Used with permission from the author, Peter Upton.
I am going to try to write this out. It will help my typing.
First, some background. I live at Kluane Lake in the Yukon, and have lived here for 40 years. I worked as a biological tech. for many years in this area, as well as guided hikes and treks for Parks Canada, as well as private companies. I still spend lots of time in the bush. I have seen lots of bears. This is only the second time that I didn't see the bear first, and the first time that I have been "hunted". I am also now a convert to the effectiveness of bear spray. I always thought it would only work in a very close situation, as in, he is chewing on you.
I was walking through mature forest of spruce, bordered by heavy willow growing along a small lake shore, following a game trail that followed the border. I spooked a black bear that was digging roots in the willow patch. It was a fair size bear, 350 to 400 lbs., and I assumed to be a male. He ran a head, in the direction I was headed, and I thought that he might have left, but ducking down to be able to see under the tree branches, I could see the bear turn about a hundred feet ahead, carry on and then turn again, to come up on me from down wind. I knew then that I was in for it.
I had a can of bear spray in my pack, but no time to stop and get it out! this guy just kept coming. I also had air horn, the kind used for fog horns on small boats. I have used the horn before to get bears out of the yard, and found it very effective, bears do not like the sound. Problem was, I brought the small one to save weight and bulk. The little ones are not loud enough. The horn was right to hand, and as soon as I used it, I realized that it wasn't going to work. The bear would stop, and move off a little, but it was clear that it was an annoyance, not a deterrent.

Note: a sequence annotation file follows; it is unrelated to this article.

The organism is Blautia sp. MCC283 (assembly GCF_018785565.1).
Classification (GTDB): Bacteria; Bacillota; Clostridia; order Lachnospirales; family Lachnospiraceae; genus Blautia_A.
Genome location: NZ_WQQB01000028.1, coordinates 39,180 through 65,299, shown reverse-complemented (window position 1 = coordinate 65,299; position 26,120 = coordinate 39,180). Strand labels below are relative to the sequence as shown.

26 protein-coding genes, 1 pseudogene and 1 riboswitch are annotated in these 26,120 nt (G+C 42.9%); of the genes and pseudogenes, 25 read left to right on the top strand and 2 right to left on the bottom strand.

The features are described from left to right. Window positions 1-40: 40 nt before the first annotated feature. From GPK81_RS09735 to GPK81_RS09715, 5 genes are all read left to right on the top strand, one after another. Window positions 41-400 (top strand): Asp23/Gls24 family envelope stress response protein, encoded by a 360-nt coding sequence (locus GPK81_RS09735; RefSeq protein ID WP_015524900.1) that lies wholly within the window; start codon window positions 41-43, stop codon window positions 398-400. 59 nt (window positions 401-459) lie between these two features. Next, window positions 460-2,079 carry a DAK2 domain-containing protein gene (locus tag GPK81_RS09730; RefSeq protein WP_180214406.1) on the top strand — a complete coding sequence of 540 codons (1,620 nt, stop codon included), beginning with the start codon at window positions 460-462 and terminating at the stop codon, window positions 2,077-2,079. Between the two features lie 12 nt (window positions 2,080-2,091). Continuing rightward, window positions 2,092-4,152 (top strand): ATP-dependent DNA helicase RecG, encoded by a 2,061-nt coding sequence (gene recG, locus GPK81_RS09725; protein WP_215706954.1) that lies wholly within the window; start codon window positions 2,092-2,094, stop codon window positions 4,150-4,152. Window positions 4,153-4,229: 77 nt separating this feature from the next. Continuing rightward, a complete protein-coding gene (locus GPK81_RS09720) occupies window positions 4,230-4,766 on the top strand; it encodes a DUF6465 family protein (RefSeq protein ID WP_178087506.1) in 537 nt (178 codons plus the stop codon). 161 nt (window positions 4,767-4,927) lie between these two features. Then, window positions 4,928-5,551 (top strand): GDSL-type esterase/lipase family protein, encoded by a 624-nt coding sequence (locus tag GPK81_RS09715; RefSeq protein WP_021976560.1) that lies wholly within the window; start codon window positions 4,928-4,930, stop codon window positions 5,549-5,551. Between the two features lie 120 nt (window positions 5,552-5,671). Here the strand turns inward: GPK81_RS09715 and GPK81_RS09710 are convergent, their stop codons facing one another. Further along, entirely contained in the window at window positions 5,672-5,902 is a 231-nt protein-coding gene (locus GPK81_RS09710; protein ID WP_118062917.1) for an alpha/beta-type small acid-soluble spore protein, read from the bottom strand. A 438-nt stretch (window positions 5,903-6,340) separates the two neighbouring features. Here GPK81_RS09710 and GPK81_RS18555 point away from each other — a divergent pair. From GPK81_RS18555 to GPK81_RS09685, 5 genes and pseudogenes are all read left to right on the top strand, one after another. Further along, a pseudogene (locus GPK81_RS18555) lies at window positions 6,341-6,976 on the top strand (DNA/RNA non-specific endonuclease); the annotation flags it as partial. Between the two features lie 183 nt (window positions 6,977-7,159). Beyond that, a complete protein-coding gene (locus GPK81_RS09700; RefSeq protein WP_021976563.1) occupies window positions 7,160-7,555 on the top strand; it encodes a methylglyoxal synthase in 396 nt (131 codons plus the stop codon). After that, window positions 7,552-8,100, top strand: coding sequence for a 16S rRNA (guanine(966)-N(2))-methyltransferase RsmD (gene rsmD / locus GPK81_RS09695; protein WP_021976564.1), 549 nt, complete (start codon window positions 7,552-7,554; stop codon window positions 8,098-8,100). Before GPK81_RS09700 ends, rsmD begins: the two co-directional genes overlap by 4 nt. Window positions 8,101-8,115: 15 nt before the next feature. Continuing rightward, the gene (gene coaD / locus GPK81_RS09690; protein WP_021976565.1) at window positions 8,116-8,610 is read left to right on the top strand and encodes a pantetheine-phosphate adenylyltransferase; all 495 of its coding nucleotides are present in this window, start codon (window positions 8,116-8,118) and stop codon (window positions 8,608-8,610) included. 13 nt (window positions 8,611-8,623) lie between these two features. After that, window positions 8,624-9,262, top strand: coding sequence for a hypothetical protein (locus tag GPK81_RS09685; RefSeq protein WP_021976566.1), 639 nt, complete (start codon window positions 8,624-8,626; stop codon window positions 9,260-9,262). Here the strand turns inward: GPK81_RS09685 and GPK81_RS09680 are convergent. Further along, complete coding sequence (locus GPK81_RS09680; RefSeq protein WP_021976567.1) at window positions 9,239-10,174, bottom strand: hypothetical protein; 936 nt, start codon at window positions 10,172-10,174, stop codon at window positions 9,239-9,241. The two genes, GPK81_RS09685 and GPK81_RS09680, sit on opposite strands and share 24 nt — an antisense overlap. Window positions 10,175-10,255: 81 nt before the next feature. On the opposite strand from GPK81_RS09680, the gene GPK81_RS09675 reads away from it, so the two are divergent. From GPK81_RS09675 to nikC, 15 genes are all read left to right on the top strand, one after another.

I also had my walking stick that I always carry, and could stick it in his face, but he wasn't impressed. It helped my courage more than intimidated him, but it could have useful, maybe.
I kept a tree or bush between me and him, making short charges at him with the horn, but he wasn't impressed, and just kept moving closer every time he came back. He would move off 10 or 15 feet, and the stop and wait for me to come up. He would just stop and look at me, no sound, never opened his mouth, never charged, just waited. When this happened, I would stop as well, and then get something between us. I thought I might be able to leave the area, as my wife was pushed out of the bush by a black bear, for about a kilometer, but it was a little one, and more easily intimidated. As soon as I started to leave and then turned back, I realized my mistake, having lost ground between us. He now was about 8 to 10 feet away, and feeling more sure of himself, and I realized that what I was doing wasn't working and this guy was going to eat me if he could.